The deal will also look to raise funds from a renegotiation of the Standard Reinsurance Agreement, a subsidized arrangement in which taxpayers insure farmer revenues through private companies. It would also auction off portions of the government-owned broadcast spectrum; presumably improve federal debt collection by amending the original 1934 law to permit “the use of automated telephone equipment to call cellular telephones”; force single-payer pension plans to pay marginally higher premiums to the government’s Pension Benefit Guaranty Corporation; cut back on disability fraud by excluding evidence submitted by sanctioned and unlicensed health-care providers and by imposing new and stronger penalties on those found guilty of fraud; and raise an estimated $11 billion over time by making it easier for the IRS to audit hedge funds and private equity firms.  

Though the legislation focuses a lot of attention on Social Security and Medicare, none of it even hints at the fundamental reform these programs so urgently need. The only cost savings occur at the margins. The legislation would force generic drug producers to pay Medicare an additional rebate if the drug’s price rises faster than inflation, something brand drugs already do. It also imposes a 2 percent cut in Medicare provider payments and constrains hospitals from buying offsite locations in order to increase pricier outpatient services. It would also end the practice of “file and suspend.” This widely accessed loophole had allowed couples to file for Social Security so that one could collect spousal benefits while the other deferred his or her benefits until a later date when the system pays at a higher rate.  

None of this comes near financing the additional outlays and forgone revenues scheduled in the legislation. Because the Social Security disability fund faces an impending insolvency, the legislation would continue benefits in that program by directing more than the usual part of payroll taxes into it. This would, it estimates, stave off the fund’s insolvency until 2022. Though this move would deny the general retirement portion of Social Security monies it would otherwise receive, the legislation makes no mention of how much closer to insolvency it will bring this part of the system.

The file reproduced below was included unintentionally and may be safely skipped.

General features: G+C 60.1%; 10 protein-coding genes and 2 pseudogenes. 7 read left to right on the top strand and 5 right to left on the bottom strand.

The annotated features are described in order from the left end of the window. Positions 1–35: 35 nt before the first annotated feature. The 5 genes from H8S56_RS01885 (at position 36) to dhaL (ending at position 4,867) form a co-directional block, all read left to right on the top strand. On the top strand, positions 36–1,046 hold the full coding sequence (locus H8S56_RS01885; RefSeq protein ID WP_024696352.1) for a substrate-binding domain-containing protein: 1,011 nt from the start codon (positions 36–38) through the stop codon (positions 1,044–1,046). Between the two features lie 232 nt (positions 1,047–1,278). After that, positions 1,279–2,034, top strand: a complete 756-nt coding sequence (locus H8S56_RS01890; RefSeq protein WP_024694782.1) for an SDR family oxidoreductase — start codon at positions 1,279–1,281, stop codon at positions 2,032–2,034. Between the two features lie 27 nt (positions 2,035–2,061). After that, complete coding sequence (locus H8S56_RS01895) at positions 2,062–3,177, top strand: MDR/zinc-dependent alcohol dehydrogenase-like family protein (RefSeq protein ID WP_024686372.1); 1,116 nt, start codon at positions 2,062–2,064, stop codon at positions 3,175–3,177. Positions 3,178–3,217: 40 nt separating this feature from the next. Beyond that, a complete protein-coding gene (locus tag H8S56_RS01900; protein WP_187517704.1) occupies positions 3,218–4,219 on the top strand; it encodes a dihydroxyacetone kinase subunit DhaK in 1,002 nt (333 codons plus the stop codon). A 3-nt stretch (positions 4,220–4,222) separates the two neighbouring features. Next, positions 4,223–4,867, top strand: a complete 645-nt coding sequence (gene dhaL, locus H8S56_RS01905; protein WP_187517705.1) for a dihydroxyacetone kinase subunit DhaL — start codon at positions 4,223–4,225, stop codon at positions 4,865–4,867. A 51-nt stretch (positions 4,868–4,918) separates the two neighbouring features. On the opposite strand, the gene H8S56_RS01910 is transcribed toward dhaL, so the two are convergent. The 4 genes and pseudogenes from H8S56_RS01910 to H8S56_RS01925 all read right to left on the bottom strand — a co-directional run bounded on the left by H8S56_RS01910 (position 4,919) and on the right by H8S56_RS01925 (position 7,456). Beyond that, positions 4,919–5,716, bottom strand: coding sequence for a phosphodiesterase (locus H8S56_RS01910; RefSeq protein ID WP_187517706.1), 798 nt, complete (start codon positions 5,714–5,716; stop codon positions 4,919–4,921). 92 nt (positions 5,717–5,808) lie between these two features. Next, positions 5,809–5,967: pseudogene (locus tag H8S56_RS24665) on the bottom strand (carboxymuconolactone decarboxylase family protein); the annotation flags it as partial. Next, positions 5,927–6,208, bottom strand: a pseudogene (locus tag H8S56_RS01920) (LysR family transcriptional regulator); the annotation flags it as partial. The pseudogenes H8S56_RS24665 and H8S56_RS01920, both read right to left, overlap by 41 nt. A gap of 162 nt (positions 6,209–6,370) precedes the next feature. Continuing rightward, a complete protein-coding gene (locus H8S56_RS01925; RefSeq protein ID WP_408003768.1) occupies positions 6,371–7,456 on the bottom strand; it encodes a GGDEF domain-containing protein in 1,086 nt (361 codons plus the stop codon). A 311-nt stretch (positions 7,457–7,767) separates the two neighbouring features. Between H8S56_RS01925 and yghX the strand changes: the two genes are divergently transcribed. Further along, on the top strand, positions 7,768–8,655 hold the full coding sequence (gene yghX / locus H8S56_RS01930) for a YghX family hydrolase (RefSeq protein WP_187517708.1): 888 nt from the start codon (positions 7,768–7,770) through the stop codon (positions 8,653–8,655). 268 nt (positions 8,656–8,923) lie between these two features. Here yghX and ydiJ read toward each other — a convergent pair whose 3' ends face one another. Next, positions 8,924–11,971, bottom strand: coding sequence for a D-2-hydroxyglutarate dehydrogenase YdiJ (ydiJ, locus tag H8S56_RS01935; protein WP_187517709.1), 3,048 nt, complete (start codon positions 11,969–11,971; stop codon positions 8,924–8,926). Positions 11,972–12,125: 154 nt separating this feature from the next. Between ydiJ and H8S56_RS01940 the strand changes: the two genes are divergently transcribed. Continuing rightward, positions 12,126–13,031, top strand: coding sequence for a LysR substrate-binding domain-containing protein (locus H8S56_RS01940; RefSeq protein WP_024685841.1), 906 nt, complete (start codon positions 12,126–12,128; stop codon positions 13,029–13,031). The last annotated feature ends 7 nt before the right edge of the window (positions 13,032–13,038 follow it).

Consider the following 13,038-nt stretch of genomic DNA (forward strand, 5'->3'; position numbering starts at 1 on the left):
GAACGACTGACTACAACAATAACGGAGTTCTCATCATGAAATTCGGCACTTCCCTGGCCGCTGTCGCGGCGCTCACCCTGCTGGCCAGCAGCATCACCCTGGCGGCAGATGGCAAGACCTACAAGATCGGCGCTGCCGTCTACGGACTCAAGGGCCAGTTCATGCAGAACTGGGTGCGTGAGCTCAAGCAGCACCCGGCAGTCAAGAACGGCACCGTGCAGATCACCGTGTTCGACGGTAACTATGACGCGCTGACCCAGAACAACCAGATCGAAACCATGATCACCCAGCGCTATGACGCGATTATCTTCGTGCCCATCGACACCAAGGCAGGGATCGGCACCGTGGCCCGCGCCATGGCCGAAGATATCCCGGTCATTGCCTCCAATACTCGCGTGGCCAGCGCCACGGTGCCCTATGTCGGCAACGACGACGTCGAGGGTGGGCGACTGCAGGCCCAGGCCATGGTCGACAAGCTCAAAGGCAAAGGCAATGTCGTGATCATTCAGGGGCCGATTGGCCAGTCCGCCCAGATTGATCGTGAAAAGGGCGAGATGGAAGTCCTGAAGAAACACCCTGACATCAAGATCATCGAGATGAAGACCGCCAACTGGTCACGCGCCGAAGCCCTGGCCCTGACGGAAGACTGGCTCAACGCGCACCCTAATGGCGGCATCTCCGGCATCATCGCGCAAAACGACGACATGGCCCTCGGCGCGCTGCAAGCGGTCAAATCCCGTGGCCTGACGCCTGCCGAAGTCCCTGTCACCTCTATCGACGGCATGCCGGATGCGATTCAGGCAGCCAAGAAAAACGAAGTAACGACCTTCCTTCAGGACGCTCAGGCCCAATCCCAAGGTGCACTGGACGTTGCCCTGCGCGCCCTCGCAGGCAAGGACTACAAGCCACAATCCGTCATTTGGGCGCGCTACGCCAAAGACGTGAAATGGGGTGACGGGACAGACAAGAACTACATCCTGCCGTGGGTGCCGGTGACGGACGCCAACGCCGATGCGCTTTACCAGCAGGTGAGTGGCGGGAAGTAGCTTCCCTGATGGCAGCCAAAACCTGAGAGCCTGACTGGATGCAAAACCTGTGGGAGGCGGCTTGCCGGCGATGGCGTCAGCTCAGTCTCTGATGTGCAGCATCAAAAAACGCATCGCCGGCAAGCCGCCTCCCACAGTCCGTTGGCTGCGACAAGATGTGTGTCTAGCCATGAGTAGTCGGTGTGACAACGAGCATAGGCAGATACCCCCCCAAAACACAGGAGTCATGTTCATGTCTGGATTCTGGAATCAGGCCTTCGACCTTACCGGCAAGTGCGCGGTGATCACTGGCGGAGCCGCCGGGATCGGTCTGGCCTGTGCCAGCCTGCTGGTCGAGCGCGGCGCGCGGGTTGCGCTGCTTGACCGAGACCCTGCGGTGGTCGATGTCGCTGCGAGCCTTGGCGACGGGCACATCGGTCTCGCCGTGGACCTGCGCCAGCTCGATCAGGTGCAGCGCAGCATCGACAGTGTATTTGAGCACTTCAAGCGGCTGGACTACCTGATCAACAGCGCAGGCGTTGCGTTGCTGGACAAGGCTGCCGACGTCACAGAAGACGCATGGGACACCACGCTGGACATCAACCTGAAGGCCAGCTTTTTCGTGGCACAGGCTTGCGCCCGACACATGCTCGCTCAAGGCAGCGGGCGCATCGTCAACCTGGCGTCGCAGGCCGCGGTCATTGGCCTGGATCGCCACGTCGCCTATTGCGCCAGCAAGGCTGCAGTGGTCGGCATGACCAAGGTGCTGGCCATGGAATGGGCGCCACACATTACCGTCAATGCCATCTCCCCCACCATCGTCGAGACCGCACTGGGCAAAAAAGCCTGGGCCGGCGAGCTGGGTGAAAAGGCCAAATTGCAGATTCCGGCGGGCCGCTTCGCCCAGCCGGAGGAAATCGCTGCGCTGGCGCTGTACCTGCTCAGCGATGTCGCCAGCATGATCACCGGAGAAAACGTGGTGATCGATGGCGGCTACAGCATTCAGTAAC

The budget deal denies Medicare revenues by blocking a premium increase scheduled in Part B of the program. The various algorithms used to calculate costs on this insurance had called for a 52 percent premium hike in 2016 for some 8 million Part B enrollees, about 30 percent of the total. The legislation holds those premium hikes to 15 percent. It would pay for the lost revenue by allowing the Medicare Trust Fund to borrow from the Treasury, looking for repayment over the longer run by asking those beneficiaries who would have seen the larger premium increase to pay an extra $3 each month until that very distant date when the debt is repaid.  

Though outlays during the next two years are now planned to rise $111 billion over where they otherwise would have been and revenues, particularly on Medicare premiums, will fall shorter than they otherwise would have, the Congressional Budget Office estimates that over the next ten years all the various means the budget uses to pay for its initial largess will shrink the cumulative deficit by $80 billion, though only in the out years. This might sound good on the surface, but Congress has now followed with a tax-cut deal that, if helpful in some respects, runs counter to needs for simplifying reform and is expected to raise the deficit between $500 and $800 billion over the next ten years.

Milton Ezrati is a contributing editor to The National Interest, an affiliate of the Center for the Study of Human Capital at the University at Buffalo (SUNY), and recently retired as senior economist for Lord, Abbett & Co. His most recent book, Thirty Tomorrows, describes the challenge of aging demographics and how the world can cope.